1. The only point argued in this second appeal is whether Ex. I is a will or a deed of gift. The District Munsif held that Ex. I was not a will; but the Subordinate Judge, on appeal, held that it was a will.
2. Ex. I was executed on 9th January, 1898 by one Subrahmania Pillay, aged 26 years, who was then residing in a village in Nannilam Taluk, Tanjore District. On the date of the execution of the will, he was suffering from cholera and his condition was serious. He wanted to make a provision, for the performance of his obsequies and also for the obsequies of his mother. Under this document, he gave some property to his nephew Chidambaram and some other property to one Iyyaru, another nephew; he gave some property to his mother, to be enjoyed for life and some property he gave for some charity.
3. The contention of the appellant is that the document is a deed of gift, and not having been registered, it cannot take effect. In construing a document of this kind, the whole of the document should be taken into consideration. The document begins with the words:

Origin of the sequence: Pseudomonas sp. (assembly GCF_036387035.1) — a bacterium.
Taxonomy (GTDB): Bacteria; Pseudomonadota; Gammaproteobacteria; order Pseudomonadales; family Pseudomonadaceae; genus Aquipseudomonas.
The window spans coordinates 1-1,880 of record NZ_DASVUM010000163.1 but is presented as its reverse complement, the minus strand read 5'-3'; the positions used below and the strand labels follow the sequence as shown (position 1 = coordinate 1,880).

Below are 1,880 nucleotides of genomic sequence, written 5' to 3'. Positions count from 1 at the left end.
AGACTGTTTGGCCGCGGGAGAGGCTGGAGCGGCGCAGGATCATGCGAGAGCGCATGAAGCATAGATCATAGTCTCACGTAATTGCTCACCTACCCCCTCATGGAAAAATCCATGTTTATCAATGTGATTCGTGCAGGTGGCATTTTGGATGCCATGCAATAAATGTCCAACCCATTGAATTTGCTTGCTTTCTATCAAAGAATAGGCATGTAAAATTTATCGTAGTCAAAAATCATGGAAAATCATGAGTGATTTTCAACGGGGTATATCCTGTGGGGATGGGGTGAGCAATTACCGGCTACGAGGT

The deed of will, or will document, executed in sound mind, on the 9th January 1898, by me, Subrahmania Pillai ' etc.,
4. And it goes on to say:
As it appears to me that there is no hope of my surviving the attack of cholera, as I am not yet married and as methinks that I should make the necessary arrangements re my family, as my mother, who is living with me is alive and in order that for my benefit in the other world my obsequies may be done in the capacity of a son, and that my family may multiply.... Chidambaram...shall, as he is now my heir, perform by himself all my obsequies.
5. At the end of the will there is this clause.
This is the deed of will that I executed in sound mind.